Who can force utilities to cut greenhouse gases? Supreme Court to decide.
The Supreme Court hears a case Tuesday about greenhouse gases and global warming. Case could open the way for states and citizen groups to battle the threat of global warming via judicial order.
Kainaz Amaria/Sipa Press/Newscom/File
Fed up with the slow pace of government efforts to address global warming, a group of conservationists and state attorneys general filed lawsuits in 2004 asking a federal judge to order five major US power companies to cap and then reduce their emissions of carbon dioxide.
Seven years later, the case arrives at the US Supreme Court, where the justices must decide whether concerned citizens and state officials have the legal power to force suspected polluters to cut their alleged level of pollution – though the federal government itself has not yet taken action on carbon emissions.
The 2004 lawsuits were a bold move taken at a time when the Bush administration’s Environmental Protection Agency (EPA) balked at claiming authority to regulate greenhouse gases. Some in the administration questioned the validity of research warning of the risk of global warming.
Lawyers for the power companies moved to dismiss the lawsuits, arguing that global warming was an issue of public controversy that should be resolved by the political branches of government, not the judiciary.
A federal judge agreed and threw the lawsuits out. But an appeals court panel in New York reversed that decision, reinstating the suits.
The case, which comes before the Supreme Court on Tuesday, is important because it could open the way for an array of states and citizen groups to battle the threat of global warming and other environmental causes.
Corporations and business groups are concerned that the case could subject them to open-ended litigation over emissions of greenhouse gases outside any national framework established by Congress and enforced by the EPA.
One of the lawsuits was filed on behalf of six states and the City of New York. The states are New York, Connecticut, California, Iowa, Rhode Island, and Vermont. The other was filed by the Open Space Institute, the Open Space Conservancy, and the Audubon Society of New Hampshire.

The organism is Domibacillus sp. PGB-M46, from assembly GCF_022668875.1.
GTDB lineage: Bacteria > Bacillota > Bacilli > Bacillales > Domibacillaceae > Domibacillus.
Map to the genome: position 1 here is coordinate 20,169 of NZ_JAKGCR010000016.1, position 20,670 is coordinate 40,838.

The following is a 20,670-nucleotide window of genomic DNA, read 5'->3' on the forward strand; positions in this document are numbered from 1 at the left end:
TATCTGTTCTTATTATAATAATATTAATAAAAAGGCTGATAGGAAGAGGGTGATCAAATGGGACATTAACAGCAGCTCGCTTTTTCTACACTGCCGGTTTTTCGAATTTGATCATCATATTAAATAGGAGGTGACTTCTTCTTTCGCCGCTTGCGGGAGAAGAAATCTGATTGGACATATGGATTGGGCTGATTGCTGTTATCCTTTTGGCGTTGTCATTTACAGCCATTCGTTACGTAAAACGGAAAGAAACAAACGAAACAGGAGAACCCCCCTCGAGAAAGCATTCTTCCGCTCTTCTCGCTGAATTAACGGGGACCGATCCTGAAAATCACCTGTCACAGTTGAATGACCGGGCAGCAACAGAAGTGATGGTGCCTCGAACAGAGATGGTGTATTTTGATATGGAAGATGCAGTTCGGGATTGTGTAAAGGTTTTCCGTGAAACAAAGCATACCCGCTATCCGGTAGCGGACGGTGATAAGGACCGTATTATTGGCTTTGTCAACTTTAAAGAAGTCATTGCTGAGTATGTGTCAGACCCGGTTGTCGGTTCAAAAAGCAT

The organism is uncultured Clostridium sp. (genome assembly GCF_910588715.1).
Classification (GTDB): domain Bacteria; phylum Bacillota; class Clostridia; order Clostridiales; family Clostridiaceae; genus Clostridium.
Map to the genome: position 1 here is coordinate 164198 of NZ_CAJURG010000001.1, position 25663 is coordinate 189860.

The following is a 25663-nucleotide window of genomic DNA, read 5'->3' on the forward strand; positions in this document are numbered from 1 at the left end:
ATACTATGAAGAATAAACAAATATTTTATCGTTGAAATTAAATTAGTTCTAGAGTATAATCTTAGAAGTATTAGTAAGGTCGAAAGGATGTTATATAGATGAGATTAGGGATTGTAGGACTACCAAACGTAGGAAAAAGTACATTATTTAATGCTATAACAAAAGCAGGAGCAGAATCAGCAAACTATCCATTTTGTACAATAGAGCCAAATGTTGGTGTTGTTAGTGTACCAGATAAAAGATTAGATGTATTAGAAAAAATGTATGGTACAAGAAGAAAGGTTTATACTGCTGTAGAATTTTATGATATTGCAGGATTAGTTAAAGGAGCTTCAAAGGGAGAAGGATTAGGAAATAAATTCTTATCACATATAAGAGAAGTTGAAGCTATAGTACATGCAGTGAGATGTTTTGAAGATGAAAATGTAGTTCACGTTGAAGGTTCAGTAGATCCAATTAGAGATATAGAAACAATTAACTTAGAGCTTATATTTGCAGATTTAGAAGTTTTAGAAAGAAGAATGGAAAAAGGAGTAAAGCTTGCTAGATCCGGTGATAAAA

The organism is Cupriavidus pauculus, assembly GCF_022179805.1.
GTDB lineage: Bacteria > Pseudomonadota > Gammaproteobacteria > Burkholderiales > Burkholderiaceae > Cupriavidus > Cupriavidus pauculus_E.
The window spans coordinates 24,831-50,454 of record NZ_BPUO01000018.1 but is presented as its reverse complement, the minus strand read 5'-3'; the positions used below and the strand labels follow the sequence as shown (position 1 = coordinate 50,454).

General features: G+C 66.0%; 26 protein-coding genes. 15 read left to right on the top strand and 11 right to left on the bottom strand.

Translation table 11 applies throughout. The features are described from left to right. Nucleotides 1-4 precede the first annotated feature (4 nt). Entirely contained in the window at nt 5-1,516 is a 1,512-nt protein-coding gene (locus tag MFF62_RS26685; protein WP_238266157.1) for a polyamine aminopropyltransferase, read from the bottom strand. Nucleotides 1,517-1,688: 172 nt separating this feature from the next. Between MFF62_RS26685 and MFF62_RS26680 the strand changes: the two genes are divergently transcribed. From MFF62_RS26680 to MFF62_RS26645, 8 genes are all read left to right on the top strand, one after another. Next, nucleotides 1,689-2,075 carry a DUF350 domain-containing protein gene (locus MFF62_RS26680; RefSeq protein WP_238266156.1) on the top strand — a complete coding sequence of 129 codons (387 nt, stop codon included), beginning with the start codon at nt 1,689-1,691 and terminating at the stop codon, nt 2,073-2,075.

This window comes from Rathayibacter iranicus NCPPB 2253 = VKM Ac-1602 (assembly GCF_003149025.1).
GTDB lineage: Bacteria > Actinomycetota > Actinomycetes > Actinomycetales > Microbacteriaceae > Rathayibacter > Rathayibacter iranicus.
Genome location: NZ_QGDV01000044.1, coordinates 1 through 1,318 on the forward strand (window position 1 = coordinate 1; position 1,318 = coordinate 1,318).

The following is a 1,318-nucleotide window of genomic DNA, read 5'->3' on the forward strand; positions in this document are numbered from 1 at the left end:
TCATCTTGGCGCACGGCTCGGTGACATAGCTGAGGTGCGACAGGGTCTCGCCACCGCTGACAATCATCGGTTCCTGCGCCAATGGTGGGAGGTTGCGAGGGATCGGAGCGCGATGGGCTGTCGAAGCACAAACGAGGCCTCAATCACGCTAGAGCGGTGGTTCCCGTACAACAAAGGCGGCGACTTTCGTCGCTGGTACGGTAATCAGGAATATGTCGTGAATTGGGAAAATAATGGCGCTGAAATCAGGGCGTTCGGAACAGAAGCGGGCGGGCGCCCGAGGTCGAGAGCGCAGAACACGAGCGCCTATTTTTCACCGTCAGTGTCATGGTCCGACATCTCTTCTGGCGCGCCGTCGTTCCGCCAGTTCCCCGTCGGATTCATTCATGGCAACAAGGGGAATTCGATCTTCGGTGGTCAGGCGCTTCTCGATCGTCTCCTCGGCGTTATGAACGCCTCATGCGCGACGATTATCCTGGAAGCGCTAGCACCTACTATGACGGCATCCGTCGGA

Both suits accuse the five power companies of causing a public nuisance by operating fossil-fuel power plants in 20 states that emit 650 million tons of carbon dioxide a year. That amounts to roughly 10 percent of annual carbon-dioxide emissions in the US, according to the suits.
The power companies are American Electric Power Co., American Electric Power Service Corp., Southern Company, Excel Energy, and Cinergy Corp. The Tennessee Valley Authority is also a defendant in the suits.
The lawsuits say the defendants’ power plants are among the largest emitters of carbon dioxide in the world. The plaintiffs want a judge to order them to cap their greenhouse-gas emissions and then agree to a 10-year schedule to reduce them.
The potential difficulty of this approach is highlighted in a legal brief submitted by Acting Solicitor General Neal Katyal. The defendants’ power plants aren’t the only source of greenhouse gases contributing to global warming, he said.
“Virtually every person, organization, company, or government across the globe also emits greenhouse gases, and virtually everyone will also sustain climate-change-related injuries,” Mr. Katyal said.
The Obama administration is arguing on the side of the power companies that the lawsuits should be dismissed. Katyal said the EPA’s position on greenhouse-gas regulation has changed dramatically in recent years, with increased federal efforts to address the issue.
“EPA has taken substantial steps to regulate greenhouse-gas emissions under the [Clean Air Act], consistent with other high priority efforts by the executive branch to develop appropriate policies to combat climate change,” he wrote in his brief.
Without specific authorization from Congress, a federal judge lacks the power to adjudicate such generalized grievances and lacks the expertise to fashion an order requiring reduction of carbon-dioxide emissions, the solicitor general said.
Lawyers for the power plants agree. “The judiciary is ill-suited to that kind of inquiry unless and until Congress establishes statutory requirements reflecting … policy judgments,” wrote Peter Keisler in his brief.
“These decisions involve predictive judgments about every sector of the national and international economies and policy tradeoffs that turn on how the public values different potential economic, social, and environmental risks and benefits,” Mr. Keisler said. “They are precisely the kinds of judgments that are reserved for the political branches.”
In her brief on behalf of the states, New York Solicitor General Barbara Underwood said the suits against the power plants can be handled like any other public nuisance claim filed in the courts.
“Public nuisance suits are governed by well-established principles that the courts are fully capable of applying in the specific factual context of climate change,” Ms. Underwood wrote.
She said an individual judge would not have to resolve the worldwide problem of global warming. Rather, the relevant issue would be the feasibility of reducing the power plants’ contribution to the nuisance by reducing carbon-dioxide emissions.